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Never Too Much Original recording reissued, Original recording remastered

27 customer reviews

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Never Too Much
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Audio CD, Original recording reissued, Original recording remastered, July 24, 2001
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Editorial Reviews

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With this 1981 debut, former session and jingle singer Luther Vandross ushered in a new, lush, and shamelessly romantic era of male R&B--from the opening kick of "Never Too Much" to the sweeping ecstasy of his cover of "A House Is Not a Home" (covering pop standards would become one of Luther's trademarks). Never Too Much showcases seamless song craft, impeccable arrangements, and a voice that defines nuanced passion. Listen to Luther work his sensual magic and imagine a young Maxwell listening to Mom and Pop's albums and knowing that this is the way to get the girls. --Amy Linden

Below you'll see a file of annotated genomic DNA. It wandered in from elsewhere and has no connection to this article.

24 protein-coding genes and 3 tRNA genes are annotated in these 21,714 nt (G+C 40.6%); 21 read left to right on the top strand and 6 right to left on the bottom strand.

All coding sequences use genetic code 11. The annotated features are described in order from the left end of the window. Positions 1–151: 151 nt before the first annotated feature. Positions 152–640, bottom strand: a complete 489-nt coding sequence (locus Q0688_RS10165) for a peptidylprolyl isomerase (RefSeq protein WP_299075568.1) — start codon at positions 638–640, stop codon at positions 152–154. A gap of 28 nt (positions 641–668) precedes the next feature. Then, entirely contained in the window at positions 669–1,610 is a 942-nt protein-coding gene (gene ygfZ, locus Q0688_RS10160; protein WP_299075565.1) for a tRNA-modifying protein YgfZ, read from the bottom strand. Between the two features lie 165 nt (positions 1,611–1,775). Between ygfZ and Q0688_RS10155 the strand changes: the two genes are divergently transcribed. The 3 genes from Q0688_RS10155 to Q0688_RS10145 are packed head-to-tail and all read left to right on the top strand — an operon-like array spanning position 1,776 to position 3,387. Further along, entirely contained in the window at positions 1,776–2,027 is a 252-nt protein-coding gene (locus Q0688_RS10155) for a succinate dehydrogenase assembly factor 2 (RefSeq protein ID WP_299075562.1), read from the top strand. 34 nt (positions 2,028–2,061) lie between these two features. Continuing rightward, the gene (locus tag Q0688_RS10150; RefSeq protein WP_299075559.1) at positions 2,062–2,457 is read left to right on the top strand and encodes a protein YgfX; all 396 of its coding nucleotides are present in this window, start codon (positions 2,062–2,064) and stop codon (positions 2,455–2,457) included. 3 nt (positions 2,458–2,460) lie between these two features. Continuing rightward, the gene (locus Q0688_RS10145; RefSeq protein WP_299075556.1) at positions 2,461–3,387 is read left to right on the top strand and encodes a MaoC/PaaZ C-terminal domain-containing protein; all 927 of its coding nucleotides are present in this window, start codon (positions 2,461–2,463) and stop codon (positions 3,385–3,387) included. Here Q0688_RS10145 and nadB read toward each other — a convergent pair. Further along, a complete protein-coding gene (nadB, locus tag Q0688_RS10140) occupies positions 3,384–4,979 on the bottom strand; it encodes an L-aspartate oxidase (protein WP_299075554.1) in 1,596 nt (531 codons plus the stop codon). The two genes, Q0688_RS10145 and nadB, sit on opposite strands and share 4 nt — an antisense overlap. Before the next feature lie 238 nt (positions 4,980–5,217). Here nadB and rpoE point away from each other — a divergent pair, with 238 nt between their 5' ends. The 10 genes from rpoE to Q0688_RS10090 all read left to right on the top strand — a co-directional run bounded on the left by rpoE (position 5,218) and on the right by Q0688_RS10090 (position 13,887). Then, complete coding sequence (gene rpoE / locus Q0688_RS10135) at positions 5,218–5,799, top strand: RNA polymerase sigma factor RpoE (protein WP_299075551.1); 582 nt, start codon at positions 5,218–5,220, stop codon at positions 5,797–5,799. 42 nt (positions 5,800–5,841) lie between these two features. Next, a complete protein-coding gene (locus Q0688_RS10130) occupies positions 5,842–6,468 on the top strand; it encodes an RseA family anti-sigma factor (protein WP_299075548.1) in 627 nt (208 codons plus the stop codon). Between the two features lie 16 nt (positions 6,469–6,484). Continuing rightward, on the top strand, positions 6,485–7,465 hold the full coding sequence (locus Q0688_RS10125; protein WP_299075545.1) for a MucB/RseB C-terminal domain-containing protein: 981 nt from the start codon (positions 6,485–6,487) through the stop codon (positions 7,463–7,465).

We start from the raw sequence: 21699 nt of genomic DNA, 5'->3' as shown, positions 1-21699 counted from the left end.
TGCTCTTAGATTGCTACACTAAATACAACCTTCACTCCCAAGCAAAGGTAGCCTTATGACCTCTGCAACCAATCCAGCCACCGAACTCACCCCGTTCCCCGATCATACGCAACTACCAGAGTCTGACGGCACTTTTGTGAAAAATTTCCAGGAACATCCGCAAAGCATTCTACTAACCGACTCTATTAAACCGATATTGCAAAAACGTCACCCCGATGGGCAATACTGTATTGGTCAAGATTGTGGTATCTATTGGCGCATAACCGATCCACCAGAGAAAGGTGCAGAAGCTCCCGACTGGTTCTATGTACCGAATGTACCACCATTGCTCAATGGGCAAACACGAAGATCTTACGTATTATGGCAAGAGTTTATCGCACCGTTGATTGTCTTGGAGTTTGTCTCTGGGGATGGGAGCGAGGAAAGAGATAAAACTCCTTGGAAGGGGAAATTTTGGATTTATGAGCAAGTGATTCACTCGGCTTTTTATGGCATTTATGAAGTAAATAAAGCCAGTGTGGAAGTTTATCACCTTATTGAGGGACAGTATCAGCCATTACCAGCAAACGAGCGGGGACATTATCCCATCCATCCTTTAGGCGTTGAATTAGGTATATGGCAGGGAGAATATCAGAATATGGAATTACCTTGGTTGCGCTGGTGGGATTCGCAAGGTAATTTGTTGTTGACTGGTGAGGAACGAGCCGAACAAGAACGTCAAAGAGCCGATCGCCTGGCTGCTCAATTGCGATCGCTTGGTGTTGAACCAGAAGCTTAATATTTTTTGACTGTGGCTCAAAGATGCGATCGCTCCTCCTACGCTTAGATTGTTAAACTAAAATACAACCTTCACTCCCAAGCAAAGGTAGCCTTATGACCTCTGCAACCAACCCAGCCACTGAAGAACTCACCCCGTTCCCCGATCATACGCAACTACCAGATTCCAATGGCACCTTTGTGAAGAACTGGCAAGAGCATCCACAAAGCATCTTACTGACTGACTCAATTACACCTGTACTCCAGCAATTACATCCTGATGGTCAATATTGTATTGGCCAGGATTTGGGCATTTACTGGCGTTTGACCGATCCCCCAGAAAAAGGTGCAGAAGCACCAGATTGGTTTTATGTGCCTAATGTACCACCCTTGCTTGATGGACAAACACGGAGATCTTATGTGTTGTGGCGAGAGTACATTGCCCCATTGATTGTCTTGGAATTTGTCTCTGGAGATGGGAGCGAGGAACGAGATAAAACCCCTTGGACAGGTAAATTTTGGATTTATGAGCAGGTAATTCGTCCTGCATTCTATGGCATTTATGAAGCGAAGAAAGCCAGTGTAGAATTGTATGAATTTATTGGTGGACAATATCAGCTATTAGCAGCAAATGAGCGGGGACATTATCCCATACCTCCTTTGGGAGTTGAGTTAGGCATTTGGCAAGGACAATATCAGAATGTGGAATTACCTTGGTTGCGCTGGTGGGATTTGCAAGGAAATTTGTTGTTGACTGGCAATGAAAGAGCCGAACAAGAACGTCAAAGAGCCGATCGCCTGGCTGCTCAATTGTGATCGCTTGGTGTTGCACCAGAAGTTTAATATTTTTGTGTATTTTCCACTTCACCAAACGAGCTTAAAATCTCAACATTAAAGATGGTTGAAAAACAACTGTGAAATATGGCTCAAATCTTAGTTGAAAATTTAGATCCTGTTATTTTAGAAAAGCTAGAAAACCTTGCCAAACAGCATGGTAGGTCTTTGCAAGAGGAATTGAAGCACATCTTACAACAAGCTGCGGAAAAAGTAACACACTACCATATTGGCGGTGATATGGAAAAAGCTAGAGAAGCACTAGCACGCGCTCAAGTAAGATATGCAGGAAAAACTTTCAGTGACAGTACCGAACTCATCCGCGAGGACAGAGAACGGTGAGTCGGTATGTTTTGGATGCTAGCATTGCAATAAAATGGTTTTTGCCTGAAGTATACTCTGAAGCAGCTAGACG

Listen to Samples and Buy MP3s

Songs from this album are available to purchase as MP3s. Click on "Buy MP3" or view the MP3 Album.
                                                                                                                                                                                                                                                                                                                                         

Samples
Song Title Time Price
  1. Luther Vandross - Never Too Much - Wembley Stadium 1989 (Live) 3:50$1.29  Buy MP3 
  2. Sugar and Spice (I Found Me a Girl) 4:58$0.99  Buy MP3 
  3. Don't You Know That? 4:02$0.99  Buy MP3 
  4. I've Been Working 6:34$0.99  Buy MP3 
  5. She's a Super Lady 5:06$0.99  Buy MP3